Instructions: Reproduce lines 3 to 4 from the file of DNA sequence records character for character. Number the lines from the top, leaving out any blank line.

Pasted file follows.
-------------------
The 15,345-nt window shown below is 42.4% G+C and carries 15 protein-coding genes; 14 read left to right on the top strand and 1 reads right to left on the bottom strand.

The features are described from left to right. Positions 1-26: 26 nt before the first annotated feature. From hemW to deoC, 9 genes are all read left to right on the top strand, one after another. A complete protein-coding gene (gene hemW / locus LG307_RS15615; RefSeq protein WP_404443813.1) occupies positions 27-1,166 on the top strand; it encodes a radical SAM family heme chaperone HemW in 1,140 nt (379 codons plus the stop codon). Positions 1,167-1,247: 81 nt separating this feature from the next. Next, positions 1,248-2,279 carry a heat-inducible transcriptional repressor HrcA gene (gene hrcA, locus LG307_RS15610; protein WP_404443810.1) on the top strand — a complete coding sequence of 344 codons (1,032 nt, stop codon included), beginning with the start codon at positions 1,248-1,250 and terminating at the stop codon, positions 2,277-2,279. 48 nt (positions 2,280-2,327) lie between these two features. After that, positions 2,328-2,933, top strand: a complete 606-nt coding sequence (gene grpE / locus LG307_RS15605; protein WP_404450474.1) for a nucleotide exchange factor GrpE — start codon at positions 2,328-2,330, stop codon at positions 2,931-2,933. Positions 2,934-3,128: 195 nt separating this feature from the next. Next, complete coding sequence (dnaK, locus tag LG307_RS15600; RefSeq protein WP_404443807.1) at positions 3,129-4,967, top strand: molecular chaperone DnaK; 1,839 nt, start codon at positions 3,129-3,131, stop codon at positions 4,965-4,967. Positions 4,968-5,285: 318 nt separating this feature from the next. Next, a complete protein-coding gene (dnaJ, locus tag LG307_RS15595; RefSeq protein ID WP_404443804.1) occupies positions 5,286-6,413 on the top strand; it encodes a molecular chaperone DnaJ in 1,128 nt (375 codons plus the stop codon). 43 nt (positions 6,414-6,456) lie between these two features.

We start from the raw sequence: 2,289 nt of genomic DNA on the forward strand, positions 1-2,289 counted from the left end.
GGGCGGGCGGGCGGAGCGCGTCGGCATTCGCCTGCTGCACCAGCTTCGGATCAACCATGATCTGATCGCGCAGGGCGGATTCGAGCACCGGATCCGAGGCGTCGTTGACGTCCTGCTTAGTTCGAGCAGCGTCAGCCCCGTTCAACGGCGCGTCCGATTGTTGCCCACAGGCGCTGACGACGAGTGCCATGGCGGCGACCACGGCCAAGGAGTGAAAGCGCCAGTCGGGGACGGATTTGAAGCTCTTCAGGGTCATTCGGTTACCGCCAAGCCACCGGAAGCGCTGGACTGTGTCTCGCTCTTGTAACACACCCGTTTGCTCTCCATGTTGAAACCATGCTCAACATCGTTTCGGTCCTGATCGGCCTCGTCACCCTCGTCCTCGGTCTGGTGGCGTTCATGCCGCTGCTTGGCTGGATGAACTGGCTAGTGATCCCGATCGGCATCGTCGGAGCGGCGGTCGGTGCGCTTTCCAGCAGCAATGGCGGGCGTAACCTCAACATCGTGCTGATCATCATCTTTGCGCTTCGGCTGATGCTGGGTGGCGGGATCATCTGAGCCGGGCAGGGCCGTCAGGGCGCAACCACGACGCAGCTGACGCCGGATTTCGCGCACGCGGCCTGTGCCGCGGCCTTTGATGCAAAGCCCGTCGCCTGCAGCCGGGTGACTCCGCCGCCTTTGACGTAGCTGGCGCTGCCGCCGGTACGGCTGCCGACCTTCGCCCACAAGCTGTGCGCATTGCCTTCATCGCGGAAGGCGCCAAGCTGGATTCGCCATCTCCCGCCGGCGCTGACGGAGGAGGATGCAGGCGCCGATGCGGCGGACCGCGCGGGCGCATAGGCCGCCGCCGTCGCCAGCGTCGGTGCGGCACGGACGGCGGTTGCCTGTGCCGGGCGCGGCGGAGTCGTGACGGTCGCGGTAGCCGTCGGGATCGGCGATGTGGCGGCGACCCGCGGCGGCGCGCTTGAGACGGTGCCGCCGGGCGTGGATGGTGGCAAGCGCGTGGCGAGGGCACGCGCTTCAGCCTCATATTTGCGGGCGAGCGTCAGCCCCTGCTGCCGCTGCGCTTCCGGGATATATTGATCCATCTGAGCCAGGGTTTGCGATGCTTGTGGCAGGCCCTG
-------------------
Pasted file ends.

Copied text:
We start from the raw sequence: 2,289 nt of genomic DNA on the forward strand, positions 1-2,289 counted from the left end.
GGGCGGGCGGGCGGAGCGCGTCGGCATTCGCCTGCTGCACCAGCTTCGGATCAACCATGATCTGATCGCGCAGGGCGGATTCGAGCACCGGATCCGAGGCGTCGTTGACGTCCTGCTTAGTTCGAGCAGCGTCAGCCCCGTTCAACGGCGCGTCCGATTGTTGCCCACAGGCGCTGACGACGAGTGCCATGGCGGCGACCACGGCCAAGGAGTGAAAGCGCCAGTCGGGGACGGATTTGAAGCTCTTCAGGGTCATTCGGTTACCGCCAAGCCACCGGAAGCGCTGGACTGTGTCTCGCTCTTGTAACACACCCGTTTGCTCTCCATGTTGAAACCATGCTCAACATCGTTTCGGTCCTGATCGGCCTCGTCACCCTCGTCCTCGGTCTGGTGGCGTTCATGCCGCTGCTTGGCTGGATGAACTGGCTAGTGATCCCGATCGGCATCGTCGGAGCGGCGGTCGGTGCGCTTTCCAGCAGCAATGGCGGGCGTAACCTCAACATCGTGCTGATCATCATCTTTGCGCTTCGGCTGATGCTGGGTGGCGGGATCATCTGAGCCGGGCAGGGCCGTCAGGGCGCAACCACGACGCAGCTGACGCCGGATTTCGCGCACGCGGCCTGTGCCGCGGCCTTTGATGCAAAGCCCGTCGCCTGCAGCCGGGTGACTCCGCCGCCTTTGACGTAGCTGGCGCTGCCGCCGGTACGGCTGCCGACCTTCGCCCACAAGCTGTGCGCATTGCCTTCATCGCGGAAGGCGCCAAGCTGGATTCGCCATCTCCCGCCGGCGCTGACGGAGGAGGATGCAGGCGCCGATGCGGCGGACCGCGCGGGCGCATAGGCCGCCGCCGTCGCCAGCGTCGGTGCGGCACGGACGGCGGTTGCCTGTGCCGGGCGCGGCGGAGTCGTGACGGTCGCGGTAGCCGTCGGGATCGGCGATGTGGCGGCGACCCGCGGCGGCGCGCTTGAGACGGTGCCGCCGGGCGTGGATGGTGGCAAGCGCGTGGCGAGGGCACGCGCTTCAGCCTCATATTTGCGGGCGAGCGTCAGCCCCTGCTGCCGCTGCGCTTCCGGGATATATTGATCCATCTGAGCCAGGGTTTGCGATGCTTGTGGCAGGCCCTG